Scientists at The Scripps Research Institute (TSRI) have found a way to make dramatic improvements to the cancer cell-killing power of vinblastine, one of the most successful chemotherapy drugs of the past few decades.
The team’s modified versions of vinblastine showed 10 to 200 times greater potency than the clinical drug. Even more significantly, these new compounds overcome the drug resistance that emerges upon treatment relapse, which renders continued or subsequent vinblastine treatment ineffective in some patients.
The TSRI researchers expect that similar modifications will boost the effectiveness of vincristine, a closely related drug that is commonly used against childhood leukemias and Hodgkin’s disease.
“These new compounds should improve on what are already superb anticancer drugs,” said Dale L. Boger, who is the Richard and Alice Cramer Professor and Chair of the Department of Chemistry at TSRI. Boger and members of his laboratory reported the discovery in a paper recently published online ahead of print by the journal ACS Medicinal Chemistry Letters.
Vinblastine and vincristine are natural products of a pink-flowered herb known as the Madagascar periwinkle. Although the leaves of the plant had been used in traditional medicines for a range of other conditions, from diabetes to hemorrhoids, drug researchers at Eli Lilly found in the 1960s that the two compounds showed excellent potential as anticancer agents.
Both were found to selectively kill cancer cells by a mechanism that many other cancer drugs, including taxol, epothilones, and colchicine, have followed since—they bind a cellular protein called tubulin in a way that interferes with the buildup and breakdown of tubulin-containing chains called microtubules—structural elements of cells that play a key role in cell division. When the normal dynamics of their microtubules are disrupted, fast-dividing cancer cells stop dividing and die.
Since the 1960s, vinblastine has been used successfully in combination with other chemotherapy drugs against lymphomas as well as testicular, ovarian, breast, bladder and lung cancers. Vincristine is routinely used in combination regimes against childhood acute lymphoblastic leukemia and non-Hodgkin lymphomas. Both compounds are presently isolated from cultivated fields of the plants that make them naturally, but in trace amounts (0.0001% of the dry leaf weight). Since they are plant-derived natural products, they cannot be accessed using existing biotechnology or genetic engineering methods and, prior to the TSRI efforts, they were viewed as far too complex to be prepare by laboratory organic chemistry techniques. The authors developed a remarkable three-step preparation from commercially available chemicals using chemistry that they invented specifically for this purpose.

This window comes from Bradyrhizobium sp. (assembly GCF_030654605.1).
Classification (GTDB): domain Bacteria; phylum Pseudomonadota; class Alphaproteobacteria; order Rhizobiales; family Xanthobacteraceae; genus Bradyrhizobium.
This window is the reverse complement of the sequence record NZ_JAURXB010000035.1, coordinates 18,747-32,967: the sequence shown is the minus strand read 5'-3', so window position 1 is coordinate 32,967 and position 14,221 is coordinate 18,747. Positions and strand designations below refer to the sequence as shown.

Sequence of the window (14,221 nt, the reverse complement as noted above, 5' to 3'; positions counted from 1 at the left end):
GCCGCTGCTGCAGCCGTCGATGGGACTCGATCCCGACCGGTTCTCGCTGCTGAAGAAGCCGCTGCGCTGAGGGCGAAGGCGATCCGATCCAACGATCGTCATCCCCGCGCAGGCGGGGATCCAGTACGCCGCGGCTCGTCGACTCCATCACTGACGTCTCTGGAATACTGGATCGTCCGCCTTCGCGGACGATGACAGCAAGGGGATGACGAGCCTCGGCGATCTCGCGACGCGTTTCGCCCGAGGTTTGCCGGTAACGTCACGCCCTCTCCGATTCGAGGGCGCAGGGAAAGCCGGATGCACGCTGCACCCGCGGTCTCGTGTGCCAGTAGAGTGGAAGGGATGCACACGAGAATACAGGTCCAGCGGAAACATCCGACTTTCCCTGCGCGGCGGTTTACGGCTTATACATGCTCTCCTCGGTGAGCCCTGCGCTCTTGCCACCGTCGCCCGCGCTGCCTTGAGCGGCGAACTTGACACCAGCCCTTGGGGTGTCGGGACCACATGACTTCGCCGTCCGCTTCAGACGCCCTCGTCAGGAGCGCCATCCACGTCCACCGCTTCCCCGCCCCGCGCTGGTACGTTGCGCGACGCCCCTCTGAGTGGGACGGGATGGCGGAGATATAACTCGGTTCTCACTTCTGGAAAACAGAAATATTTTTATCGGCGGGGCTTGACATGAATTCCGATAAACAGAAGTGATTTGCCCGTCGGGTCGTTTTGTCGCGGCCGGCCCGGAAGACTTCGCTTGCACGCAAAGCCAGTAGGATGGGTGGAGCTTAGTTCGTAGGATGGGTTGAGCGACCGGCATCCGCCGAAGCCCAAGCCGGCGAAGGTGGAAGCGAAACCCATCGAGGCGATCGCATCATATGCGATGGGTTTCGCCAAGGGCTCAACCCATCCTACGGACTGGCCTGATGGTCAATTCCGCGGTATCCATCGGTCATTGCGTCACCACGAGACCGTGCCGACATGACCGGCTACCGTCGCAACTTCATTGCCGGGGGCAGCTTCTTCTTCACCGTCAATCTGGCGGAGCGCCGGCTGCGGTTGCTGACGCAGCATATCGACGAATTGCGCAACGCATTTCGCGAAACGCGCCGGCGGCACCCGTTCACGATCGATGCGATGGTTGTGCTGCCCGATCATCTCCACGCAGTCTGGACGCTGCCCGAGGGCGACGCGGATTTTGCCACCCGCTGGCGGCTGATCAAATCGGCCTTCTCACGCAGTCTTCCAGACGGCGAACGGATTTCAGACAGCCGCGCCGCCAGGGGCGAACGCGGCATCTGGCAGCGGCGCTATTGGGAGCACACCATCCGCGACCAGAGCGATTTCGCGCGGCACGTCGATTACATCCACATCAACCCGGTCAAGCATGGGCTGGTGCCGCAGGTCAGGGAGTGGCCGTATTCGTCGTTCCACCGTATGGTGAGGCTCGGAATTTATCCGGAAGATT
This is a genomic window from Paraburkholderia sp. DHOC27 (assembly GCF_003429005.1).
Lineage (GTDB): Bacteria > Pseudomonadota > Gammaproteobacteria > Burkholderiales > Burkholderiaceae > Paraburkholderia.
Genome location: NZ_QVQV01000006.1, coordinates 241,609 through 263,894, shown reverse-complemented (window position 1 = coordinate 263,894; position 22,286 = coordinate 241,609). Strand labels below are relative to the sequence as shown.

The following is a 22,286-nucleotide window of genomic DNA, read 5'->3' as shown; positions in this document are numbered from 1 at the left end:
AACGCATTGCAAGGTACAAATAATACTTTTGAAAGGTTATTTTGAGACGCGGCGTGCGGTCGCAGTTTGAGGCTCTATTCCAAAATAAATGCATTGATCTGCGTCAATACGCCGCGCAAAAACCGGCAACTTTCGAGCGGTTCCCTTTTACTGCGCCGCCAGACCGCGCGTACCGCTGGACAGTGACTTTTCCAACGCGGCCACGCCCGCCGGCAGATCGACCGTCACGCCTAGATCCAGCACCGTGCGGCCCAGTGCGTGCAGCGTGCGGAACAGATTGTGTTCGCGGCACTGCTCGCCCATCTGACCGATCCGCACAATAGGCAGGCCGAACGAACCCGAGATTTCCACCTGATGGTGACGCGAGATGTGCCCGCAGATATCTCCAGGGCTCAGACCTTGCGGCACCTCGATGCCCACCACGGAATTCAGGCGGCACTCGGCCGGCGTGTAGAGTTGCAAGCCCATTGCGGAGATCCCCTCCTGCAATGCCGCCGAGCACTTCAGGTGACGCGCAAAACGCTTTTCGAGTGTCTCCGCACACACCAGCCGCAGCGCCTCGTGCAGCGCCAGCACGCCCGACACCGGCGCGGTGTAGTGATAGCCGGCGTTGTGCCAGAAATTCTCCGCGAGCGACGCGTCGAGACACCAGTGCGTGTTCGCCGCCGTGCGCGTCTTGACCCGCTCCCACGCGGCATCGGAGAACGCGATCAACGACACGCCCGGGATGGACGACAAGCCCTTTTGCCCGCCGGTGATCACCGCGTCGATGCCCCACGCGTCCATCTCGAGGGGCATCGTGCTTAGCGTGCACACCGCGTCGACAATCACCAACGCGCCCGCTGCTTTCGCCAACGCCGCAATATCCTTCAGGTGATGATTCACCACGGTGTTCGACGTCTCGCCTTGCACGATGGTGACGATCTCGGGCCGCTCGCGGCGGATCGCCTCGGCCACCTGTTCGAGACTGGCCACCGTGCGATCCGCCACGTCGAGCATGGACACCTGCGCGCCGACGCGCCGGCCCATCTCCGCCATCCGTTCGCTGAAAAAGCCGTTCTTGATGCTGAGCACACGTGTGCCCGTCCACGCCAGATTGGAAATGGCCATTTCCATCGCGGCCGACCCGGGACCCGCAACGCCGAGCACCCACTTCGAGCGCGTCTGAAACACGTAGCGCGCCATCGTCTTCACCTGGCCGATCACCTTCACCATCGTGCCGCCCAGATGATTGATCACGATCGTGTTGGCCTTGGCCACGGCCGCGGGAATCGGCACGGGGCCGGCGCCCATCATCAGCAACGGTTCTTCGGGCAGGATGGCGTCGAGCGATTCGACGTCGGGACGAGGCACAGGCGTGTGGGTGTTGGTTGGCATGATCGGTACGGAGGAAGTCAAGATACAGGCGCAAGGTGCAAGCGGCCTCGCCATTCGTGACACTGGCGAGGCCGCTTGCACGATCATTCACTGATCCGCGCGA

A significant limitation of vinblastine and vincristine is that, with extended treatment, they may evoke a powerful form of drug resistance. This resistance comes from a doorkeeper-type molecule called P-glycoprotein (Pgp), which transports infiltrating drug molecules out of the cancer cells. As cancer cells evolve to produce more and more Pgp, drugs fail to reach effective concentrations in cells and cancerous growth resumes. For years, medicinal chemists have tried to find modified versions—“analogues”—of these drugs that would overcome Pgp-mediated resistance, but without success.
Developing Extraordinary Potency
Last year, however, in a landmark paper in Organic Letters, Boger and his colleagues described a broad new method for modifying organic compounds like vinblastine, and demonstrated the method by making previously inaccessible variants of the drug. “Although it is a versatile method, we developed it specifically so that we could start making these vinblastine analogues that couldn’t be made before,” Boger said.
As his team used the method to make more new vinblastine analogues, the scientists discovered a type of modification to the drug that limits its usual drop in potency against resistant, Pgp-overproducing cancer cells as compared to non-resistant cancer cells. For the new study, the team explored variations of that modification and eventually found several analogues that were as good at killing resistant cells as ordinary vinblastine is at killing non-resistant cancer cells.
These new analogues were also many times more potent than vinblastine against non-resistant cells—which are the kinds of cancer cells almost all patients have at diagnosis. The laboratory of a major drug company, Bristol-Myers Squibb, was able to repeat these results in a larger set of clinically important human tumor cell lines, and Boger’s team confirmed that the new analogues’ greater potency corresponds to their greater ability to bind to tubulin.
“The potency of these analogues is extraordinary—they show activity down at the 100 picomolar level [100 trillionths of a mole] against some cell lines,” said Boger. “So we have something here that’s really unique, and we discovered it only because of the novel chemistry we developed.”
The other contributors to the paper, “Potent Vinblastine C20’ Ureas Displaying Additionally Improved Activity Against a Vinblastine-Resistant Cancer Cell Line,” were the lead author Timothy J. Barker, and Katharine K. Duncan and Katerina Otrubova, all of TSRI at the time of the study.
Funding for the study came in part from the National Institutes of Health (grants CA042056, CA115526, CA165303).